Question: What does implied consent mean in Maryland?
Answer: Well, first of all, when you get your drivers license and you leave the MVA with that shiny card in your hand, part of the documents that a driver signed off on was Maryland’s Implied Consent Document. And that means that when you’re pulled over for a traffic event and the officer has probable cause or reasonable, articulable suspicion to believe that you’ve been operating a motor vehicle under the influence of alcohol, the consent law indicates that you have agreed to blow in Maryland’s breath machine at the police station. This is different, of course, than the preliminary breath test, which we’ll talk about in a different note. But at the police station when you’re asked to blow, you’re supposed to blow.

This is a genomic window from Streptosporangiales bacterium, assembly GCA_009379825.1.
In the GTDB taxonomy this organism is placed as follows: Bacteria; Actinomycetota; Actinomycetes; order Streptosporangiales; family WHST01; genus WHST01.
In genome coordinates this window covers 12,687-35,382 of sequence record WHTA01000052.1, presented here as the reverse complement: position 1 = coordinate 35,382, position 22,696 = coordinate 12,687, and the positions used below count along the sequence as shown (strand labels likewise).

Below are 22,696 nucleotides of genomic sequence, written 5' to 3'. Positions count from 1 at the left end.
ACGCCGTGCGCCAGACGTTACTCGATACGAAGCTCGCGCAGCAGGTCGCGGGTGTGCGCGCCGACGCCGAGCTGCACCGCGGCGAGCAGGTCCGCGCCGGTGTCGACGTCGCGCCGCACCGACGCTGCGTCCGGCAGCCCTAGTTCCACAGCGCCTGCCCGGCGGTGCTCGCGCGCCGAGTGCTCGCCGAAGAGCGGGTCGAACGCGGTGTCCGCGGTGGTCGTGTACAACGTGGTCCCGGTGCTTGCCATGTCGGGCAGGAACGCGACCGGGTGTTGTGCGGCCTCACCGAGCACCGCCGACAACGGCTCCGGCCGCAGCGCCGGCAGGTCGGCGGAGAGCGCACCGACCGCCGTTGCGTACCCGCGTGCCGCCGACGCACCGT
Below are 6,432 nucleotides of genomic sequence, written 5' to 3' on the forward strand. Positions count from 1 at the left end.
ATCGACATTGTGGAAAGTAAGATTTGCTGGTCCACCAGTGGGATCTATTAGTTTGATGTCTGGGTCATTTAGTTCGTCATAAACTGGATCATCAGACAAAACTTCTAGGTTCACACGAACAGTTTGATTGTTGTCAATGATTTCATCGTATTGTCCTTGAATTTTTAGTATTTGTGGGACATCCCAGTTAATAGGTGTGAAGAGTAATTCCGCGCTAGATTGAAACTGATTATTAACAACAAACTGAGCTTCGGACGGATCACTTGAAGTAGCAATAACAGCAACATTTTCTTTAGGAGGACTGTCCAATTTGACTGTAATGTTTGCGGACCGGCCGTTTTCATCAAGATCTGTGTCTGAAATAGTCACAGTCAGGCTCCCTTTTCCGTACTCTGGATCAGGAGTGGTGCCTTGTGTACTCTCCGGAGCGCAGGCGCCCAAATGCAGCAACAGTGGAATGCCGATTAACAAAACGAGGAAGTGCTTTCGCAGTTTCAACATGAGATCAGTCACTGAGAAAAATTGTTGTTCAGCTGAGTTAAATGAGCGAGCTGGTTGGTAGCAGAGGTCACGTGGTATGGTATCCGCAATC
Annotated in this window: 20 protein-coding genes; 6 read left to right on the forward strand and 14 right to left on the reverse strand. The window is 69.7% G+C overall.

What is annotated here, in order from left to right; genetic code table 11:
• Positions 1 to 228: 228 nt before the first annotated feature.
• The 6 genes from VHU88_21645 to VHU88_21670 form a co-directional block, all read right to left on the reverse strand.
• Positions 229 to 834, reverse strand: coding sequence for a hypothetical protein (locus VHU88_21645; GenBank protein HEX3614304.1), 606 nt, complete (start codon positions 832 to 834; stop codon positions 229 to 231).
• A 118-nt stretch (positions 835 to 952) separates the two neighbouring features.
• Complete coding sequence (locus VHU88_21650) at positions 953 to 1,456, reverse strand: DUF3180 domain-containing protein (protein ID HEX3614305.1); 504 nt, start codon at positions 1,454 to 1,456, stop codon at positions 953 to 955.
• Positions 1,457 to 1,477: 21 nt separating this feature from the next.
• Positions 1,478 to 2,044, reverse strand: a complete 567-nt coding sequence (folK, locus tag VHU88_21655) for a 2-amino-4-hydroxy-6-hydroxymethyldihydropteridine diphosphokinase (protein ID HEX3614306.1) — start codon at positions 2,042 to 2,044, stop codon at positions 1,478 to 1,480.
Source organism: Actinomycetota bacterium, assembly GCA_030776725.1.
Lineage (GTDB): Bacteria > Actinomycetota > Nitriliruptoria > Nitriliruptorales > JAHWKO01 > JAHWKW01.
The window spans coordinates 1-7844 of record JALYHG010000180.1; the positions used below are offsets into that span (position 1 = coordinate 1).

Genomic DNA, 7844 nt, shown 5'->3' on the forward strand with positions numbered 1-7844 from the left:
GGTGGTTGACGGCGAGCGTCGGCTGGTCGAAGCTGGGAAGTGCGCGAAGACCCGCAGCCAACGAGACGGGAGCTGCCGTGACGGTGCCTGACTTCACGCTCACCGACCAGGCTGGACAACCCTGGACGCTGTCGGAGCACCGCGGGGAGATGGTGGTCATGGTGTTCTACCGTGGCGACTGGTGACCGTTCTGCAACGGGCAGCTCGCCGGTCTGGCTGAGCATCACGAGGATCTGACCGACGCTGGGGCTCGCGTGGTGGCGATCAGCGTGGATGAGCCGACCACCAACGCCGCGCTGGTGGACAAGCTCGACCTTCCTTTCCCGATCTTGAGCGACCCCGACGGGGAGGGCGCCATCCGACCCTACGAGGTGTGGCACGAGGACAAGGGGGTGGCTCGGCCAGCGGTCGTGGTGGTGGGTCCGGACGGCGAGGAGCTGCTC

Now, in order for that to be valid, the police officer does have to read you your rights under Maryland’s DR-15 form, which can be found in Transportation Article 16205.1. Your DR-15 rights are extensive rights that you have, and what’s going to happen to you if you blow and if you don’t blow. So, for example, if you blow over a 0.08% to a 0.14%, you face losing your driver’s license or your privilege to drive for 45 days. And if you blow above a 0.15%, you face a 90-day suspension, which is modifiable by an interlock. But, the key is, with implied consent, it means that you have impliedly given consent that you will blow. And if you choose not to blow, which you can do on State’s property, there will be consequences to that decision. That’s Maryland’s implied consent law.